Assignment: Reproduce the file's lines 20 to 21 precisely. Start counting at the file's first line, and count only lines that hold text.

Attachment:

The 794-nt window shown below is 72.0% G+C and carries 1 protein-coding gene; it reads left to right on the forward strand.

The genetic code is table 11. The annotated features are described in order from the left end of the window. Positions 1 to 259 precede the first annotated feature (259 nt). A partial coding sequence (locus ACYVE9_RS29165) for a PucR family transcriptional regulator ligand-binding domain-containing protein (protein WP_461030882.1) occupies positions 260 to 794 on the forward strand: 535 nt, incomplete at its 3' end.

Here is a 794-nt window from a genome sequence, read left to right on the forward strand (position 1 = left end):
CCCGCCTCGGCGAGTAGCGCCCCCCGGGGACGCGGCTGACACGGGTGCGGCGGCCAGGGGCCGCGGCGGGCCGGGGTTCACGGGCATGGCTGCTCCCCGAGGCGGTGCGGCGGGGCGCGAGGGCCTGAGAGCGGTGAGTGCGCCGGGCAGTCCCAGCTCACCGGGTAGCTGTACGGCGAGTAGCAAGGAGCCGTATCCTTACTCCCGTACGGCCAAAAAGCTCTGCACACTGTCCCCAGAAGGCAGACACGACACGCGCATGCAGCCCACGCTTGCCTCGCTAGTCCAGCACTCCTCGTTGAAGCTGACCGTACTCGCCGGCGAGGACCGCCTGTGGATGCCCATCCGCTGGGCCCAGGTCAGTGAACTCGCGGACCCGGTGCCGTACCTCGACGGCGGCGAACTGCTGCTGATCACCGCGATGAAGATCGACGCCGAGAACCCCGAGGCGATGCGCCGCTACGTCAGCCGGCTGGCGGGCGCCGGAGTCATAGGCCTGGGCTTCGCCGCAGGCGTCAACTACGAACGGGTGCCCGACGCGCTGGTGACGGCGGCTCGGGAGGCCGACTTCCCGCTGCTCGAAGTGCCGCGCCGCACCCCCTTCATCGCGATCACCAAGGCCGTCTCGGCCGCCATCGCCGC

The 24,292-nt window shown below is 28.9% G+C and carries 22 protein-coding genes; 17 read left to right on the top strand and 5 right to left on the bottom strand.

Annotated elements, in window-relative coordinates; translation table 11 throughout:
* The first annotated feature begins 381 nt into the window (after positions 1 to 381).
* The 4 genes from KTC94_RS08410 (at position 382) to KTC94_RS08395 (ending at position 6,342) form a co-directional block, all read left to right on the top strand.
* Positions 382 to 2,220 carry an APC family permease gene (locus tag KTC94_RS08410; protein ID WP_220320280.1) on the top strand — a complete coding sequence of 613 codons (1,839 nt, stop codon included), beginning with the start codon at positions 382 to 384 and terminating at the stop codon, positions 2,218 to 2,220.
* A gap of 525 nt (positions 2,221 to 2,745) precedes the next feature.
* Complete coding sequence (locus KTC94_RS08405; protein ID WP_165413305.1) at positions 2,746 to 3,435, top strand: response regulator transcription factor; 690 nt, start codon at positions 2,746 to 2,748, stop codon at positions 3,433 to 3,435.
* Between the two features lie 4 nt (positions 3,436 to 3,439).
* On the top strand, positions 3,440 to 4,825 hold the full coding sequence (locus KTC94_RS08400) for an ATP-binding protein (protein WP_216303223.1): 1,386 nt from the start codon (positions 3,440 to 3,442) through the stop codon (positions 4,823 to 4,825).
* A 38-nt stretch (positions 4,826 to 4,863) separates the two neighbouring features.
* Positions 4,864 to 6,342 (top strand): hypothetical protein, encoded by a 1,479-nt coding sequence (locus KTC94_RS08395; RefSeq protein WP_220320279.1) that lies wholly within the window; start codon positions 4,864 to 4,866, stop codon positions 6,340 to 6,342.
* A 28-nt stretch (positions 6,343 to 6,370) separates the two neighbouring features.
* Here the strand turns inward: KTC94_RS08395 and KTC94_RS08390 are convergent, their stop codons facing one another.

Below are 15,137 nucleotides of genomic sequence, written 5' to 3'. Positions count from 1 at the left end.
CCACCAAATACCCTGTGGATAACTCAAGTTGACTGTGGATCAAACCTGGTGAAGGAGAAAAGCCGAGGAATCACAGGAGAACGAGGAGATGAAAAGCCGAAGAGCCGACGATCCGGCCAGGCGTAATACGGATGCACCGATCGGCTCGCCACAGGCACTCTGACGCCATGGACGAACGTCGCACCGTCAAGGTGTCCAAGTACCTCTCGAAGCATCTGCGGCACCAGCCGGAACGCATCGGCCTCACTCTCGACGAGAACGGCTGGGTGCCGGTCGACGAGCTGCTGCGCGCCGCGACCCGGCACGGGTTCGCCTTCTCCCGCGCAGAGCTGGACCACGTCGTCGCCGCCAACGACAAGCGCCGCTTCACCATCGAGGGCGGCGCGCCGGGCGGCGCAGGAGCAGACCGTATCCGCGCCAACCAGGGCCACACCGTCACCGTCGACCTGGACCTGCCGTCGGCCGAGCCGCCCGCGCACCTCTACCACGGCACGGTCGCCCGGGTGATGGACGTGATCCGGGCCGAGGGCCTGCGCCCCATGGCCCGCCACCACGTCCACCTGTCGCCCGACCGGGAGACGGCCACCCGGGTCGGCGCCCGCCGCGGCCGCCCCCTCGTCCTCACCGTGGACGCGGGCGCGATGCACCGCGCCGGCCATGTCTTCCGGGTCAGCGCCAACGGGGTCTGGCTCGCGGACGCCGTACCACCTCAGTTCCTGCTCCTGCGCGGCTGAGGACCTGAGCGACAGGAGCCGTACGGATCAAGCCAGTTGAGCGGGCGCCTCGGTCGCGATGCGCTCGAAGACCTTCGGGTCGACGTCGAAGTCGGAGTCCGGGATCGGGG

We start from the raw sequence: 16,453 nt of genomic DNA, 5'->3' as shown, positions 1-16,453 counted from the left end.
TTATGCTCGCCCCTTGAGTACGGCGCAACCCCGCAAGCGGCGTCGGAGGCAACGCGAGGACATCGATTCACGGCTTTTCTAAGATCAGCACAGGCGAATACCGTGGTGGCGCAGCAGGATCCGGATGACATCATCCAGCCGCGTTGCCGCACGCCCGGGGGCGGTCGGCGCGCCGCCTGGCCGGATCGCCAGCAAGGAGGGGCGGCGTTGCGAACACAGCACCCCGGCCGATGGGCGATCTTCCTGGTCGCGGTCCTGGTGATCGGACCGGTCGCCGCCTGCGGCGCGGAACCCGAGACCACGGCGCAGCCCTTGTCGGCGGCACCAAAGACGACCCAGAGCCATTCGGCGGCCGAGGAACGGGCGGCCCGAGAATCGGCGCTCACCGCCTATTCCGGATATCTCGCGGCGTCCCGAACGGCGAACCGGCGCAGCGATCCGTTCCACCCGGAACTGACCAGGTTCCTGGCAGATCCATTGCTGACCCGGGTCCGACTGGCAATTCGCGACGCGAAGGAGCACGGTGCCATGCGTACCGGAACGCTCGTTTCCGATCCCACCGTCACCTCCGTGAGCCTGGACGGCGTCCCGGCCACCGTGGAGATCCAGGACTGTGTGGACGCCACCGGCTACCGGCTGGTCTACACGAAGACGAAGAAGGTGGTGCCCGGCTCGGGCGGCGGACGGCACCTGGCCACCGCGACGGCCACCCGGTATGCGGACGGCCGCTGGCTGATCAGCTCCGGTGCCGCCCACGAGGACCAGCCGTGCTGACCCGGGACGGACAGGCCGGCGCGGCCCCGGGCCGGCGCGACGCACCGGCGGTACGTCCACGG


We start from the raw sequence: 16,453 nt of genomic DNA, 5'->3' as shown, positions 1-16,453 counted from the left end.
TTATGCTCGCCCCTTGAGTACGGCGCAACCCCGCAAGCGGCGTCGGAGGCAACGCGAGGACATCGATTCACGGCTTTTCTAAGATCAGCACAGGCGAATACCGTGGTGGCGCAGCAGGATCCGGATGACATCATCCAGCCGCGTTGCCGCACGCCCGGGGGCGGTCGGCGCGCCGCCTGGCCGGATCGCCAGCAAGGAGGGGCGGCGTTGCGAACACAGCACCCCGGCCGATGGGCGATCTTCCTGGTCGCGGTCCTGGTGATCGGACCGGTCGCCGCCTGCGGCGCGGAACCCGAGACCACGGCGCAGCCCTTGTCGGCGGCACCAAAGACGACCCAGAGCCATTCGGCGGCCGAGGAACGGGCGGCCCGAGAATCGGCGCTCACCGCCTATTCCGGATATCTCGCGGCGTCCCGAACGGCGAACCGGCGCAGCGATCCGTTCCACCCGGAACTGACCAGGTTCCTGGCAGATCCATTGCTGACCCGGGTCCGACTGGCAATTCGCGACGCGAAGGAGCACGGTGCCATGCGTACCGGAACGCTCGTTTCCGATCCCACCGTCACCTCCGTGAGCCTGGACGGCGTCCCGGCCACCGTGGAGATCCAGGACTGTGTGGACGCCACCGGCTACCGGCTGGTCTACACGAAGACGAAGAAGGTGGTGCCCGGCTCGGGCGGCGGACGGCACCTGGCCACCGCGACGGCCACCCGGTATGCGGACGGCCGCTGGCTGATCAGCTCCGGTGCCGCCCACGAGGACCAGCCGTGCTGACCCGGGACGGACAGGCCGGCGCGGCCCCGGGCCGGCGCGACGCACCGGCGGTACGTCCACGG